The Grae Area is a series that tackles Morality (what’s right and wrong) and everything in between. I’m happy to present a pilot post with a little personal experience and a lot of lessons on how to keep things simple.

Like Pseudoscience and Overthinking Series, Grae Area Series posts will be long wall of texts that make you ponder upon and reconsider the things you think you already know.

This is going to be downright honest so expect swear words when I deem them necessary.

Something eventful happened today. I never expected that the saying “Karma is digital” is true, and I definitely didn’t expect that I’d get pleasure in someone’s misfortune. Schadenfreude is real, and I swear this is just one of those very rare moments.

I’m not going to delve into details because that person wasn’t really important, and there’s a reason why I closed off my entire life to such people. But perhaps I’ll talk about the incident by principle and learning, which is why this series was born in the first place.


So before something can be labeled as vengeance or revenge, there has to be a prior action. Vengeance or revenge is a willful negative action as perceived penance to a previous wrong-doing. Which means that, as far as being bad is concerned, revenge doesn’t happen unless somebody provokes it.

But does it change the fact that revenge is another wrong in itself? That’s usually where the moral debate starts and never really ends.

Vengeance comes in a lot of forms and has been a topic in a lot of literature and art pieces. A TV series called Revenge was even born out of said controversial topic.

So, for example someone steals your cellphone. You chase him down 3 blocks and eventually catch up to him. You want to beat him up but it’s wrong and possibly illegal.

However, I want to point out a few things and highlight the last:

  1. Took a possession of YOURS(that wasn’t his).
  2. Made you run down 3 blocks (you are tired).
  3. He could’ve gotten away with it if you didn’t decide to chase him down.
  4. If he hadn’t taken the possession in the first place, you wouldn’t have to beat him up. No incident would have occurred and you wouldn’t have had to do anything “bad”.

The in the first place statement that points out why beating up a snatcher is justified usually evades the minds of moralists and Christians. There are plenty of quotes that go to the effect of: “two wrongs don’t make a right” or “An eye for an eye will only make the whole world blind” – Ghandi.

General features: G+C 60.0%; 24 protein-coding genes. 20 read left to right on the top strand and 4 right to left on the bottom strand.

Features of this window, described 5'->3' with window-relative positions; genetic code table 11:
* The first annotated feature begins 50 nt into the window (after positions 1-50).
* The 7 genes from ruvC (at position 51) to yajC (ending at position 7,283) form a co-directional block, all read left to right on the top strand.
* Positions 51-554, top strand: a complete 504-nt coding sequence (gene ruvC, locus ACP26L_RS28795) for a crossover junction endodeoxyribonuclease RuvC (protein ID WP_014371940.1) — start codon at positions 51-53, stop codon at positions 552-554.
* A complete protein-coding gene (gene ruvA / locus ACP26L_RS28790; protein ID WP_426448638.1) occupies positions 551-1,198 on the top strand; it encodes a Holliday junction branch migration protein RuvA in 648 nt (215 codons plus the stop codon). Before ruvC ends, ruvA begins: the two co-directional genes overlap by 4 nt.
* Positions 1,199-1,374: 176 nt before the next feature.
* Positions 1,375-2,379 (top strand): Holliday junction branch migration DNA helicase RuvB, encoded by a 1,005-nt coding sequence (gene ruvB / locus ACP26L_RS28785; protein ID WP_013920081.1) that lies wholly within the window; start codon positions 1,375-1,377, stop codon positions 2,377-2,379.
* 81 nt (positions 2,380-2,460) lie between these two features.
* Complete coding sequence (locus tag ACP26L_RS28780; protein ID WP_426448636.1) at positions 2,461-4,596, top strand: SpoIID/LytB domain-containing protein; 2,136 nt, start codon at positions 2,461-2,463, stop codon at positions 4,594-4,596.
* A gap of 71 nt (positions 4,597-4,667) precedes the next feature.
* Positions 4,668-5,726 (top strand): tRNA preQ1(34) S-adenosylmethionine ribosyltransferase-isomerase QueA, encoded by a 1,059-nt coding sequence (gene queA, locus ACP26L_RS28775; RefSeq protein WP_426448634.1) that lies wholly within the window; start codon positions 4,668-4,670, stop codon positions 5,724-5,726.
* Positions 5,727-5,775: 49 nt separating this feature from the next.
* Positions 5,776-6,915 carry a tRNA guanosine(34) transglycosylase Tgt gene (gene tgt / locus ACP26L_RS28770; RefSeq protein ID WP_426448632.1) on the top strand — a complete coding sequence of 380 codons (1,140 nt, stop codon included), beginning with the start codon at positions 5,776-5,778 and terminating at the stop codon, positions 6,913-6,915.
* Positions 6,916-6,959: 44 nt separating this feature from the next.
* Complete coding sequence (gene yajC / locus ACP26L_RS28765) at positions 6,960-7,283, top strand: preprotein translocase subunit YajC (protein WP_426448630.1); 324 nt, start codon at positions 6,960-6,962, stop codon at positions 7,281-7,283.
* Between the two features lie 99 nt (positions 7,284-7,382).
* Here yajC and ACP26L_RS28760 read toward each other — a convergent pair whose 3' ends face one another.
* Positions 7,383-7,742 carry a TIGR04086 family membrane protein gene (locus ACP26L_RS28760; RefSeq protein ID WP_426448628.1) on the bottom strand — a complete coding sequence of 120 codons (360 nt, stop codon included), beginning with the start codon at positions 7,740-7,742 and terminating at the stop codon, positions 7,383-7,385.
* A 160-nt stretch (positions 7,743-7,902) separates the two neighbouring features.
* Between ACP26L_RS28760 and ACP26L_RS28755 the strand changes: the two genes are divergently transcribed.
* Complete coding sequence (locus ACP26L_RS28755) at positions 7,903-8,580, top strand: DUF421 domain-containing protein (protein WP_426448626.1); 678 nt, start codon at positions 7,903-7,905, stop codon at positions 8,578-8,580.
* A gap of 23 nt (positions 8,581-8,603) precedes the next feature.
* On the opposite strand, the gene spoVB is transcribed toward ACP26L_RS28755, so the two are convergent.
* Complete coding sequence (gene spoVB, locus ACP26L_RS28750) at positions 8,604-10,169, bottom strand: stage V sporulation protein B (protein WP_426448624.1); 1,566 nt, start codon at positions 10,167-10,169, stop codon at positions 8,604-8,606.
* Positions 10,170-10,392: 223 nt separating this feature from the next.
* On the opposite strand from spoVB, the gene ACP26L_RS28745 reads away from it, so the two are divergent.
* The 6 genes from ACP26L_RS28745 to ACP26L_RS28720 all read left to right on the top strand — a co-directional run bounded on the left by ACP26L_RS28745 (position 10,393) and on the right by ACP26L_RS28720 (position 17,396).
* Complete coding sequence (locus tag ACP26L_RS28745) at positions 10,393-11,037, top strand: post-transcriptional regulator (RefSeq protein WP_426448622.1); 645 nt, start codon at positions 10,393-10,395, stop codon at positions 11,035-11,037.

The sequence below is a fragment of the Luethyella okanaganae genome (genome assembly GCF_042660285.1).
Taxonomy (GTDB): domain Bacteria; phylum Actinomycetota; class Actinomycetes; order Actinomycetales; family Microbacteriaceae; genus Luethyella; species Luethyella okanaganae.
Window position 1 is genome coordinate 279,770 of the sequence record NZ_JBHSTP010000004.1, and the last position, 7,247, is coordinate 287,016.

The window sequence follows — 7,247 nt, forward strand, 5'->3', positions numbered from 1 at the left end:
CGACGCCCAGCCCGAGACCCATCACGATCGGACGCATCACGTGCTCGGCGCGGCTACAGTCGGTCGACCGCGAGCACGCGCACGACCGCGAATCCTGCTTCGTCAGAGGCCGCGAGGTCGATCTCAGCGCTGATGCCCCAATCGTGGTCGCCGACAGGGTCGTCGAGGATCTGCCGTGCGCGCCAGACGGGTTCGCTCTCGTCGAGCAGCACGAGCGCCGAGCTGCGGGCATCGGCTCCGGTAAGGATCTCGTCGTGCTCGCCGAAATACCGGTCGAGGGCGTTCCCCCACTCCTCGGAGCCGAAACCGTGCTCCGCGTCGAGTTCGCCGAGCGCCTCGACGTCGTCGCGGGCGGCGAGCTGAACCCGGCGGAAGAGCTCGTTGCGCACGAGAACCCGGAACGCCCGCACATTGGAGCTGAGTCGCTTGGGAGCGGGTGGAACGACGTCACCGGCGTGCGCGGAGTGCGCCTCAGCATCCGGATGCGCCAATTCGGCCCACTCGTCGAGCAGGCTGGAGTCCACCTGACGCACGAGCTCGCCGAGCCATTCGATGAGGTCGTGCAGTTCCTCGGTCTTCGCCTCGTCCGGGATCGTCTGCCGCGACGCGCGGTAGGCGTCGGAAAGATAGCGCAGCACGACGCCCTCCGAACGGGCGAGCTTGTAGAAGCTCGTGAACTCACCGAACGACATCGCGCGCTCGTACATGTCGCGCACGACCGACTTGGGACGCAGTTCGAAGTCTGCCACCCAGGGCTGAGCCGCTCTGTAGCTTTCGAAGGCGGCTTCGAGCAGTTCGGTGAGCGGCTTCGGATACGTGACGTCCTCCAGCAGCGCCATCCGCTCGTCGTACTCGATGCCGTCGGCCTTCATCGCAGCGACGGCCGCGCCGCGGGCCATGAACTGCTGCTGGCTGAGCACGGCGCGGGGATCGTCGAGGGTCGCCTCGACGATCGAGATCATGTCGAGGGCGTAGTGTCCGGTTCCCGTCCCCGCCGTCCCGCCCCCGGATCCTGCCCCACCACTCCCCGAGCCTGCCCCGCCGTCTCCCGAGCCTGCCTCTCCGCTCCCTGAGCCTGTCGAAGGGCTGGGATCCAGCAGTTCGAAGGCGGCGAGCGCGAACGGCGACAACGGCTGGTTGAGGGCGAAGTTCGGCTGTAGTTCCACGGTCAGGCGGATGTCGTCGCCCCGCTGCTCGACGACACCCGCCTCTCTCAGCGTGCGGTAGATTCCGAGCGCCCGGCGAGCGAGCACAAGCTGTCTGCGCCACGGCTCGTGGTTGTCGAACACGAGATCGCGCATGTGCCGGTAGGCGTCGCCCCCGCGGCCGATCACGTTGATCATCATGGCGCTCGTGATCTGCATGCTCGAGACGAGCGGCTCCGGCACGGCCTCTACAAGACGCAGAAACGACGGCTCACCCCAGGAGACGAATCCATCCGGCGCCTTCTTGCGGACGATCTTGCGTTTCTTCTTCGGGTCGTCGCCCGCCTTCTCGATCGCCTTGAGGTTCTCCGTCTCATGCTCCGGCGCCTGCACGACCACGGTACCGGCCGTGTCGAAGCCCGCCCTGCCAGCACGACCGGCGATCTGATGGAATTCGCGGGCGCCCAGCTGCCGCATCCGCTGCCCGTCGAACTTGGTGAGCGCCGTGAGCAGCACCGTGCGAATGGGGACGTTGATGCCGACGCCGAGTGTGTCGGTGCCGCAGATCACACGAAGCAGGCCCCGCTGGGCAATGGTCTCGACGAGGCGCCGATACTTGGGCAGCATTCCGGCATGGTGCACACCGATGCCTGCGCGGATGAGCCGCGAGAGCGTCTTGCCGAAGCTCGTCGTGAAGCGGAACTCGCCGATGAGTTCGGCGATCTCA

But I like this one better: “We should forgive our enemies, but not before they are hanged” ― Heinrich Heine.

I’m not gonna go and condemn all wrongdoers because I’m no saint. However, there are things that people willfully do that should get them in trouble for it.

Did you know that when you catch a snatcher or pickpocket (in Cebu anyway) they only get detained for a maximum of 24 hours (they get released 12 noon the next day) unless you file charges. That means that you have to pay for a lawyer and go through all the hassle of filing and reliving the experience.

I often think that we have more rewards for criminals than actual consequences.

Catholic churches are basically “you’ve done something wrong? Oops! Come to God, he’ll forgive you.” But what about the punishment to the crime? If a person poisoned thousands and just goes to confess, say a couple of Hail Mary’s, Our Father’s? What about the people killed? What about the orphaned children? If some of the orphaned children or spouses of those killed exist and want vengeance, would you blame them?

I’m actually more amazed that I even have to make a discussion about this. I initially thought this was common sense, but hearing Human Right Commissioner chastising the Davao Mayor (Duterte) for having a strict policy against crime made me realize that the world’s (or the Philippine’s anyway) standards are more skewed than I initially thought.

People don’t really get the need for revenge until it happens to them. People are like “don’t do that please, be the better person.”

That better person has had to deal with a lot of demons caused by the crime/action, and has possibly lost a lot because of that.

Where the fuck is your sympathy?

I hope to whatever God you’re praying to that it doesn’t happen to you, that nothing really bad would happen that makes your heart hard and bent for revenge; because some people had to bear psychological, mental and emotional burdens because of certain crimes and negative actions.

If there’s one thing I learned in life, it’s this.

While people think they can get away with something, they would. If there’s no CCTV or Police, people are most likely going to steal. If your house doesn’t have a high fence with barbed wires, people will most likely burgle.

Statistically-speaking, you are most likely going to get raped by someone you know, regardless of where you are or what you’re wearing. That’s at any age. The youngest recorded are babies less than a year old who die after being raped by an uncle or relative. If nobody chops off a rapist’s dick or arrests said rapist, he’s going to rape another infant or worse.

As long as the possibility of “getting away” with a crime is imminent, people will abuse and take advantage. Flawed justice systems, favoritism in police forces and other corruption-induced practices are evidence of this.

Someone rapes, chop his D off. Someone steals, chop his fingers off. Someone kills, kill him. Should be simple enough right?

People have to be held accountable for their actions unless circumstance gives them no choice but to commit a crime.

This concludes Part 1 of The Grae Area between Vengeance and Forgiveness.

What do you think about revenge? Is it a crime? Is it justified? Leave your thoughts in the comments below. If you think this talk was too one-sided, it’s meant to be. I’m going to add more parts to this discussion but I still like to know what you think.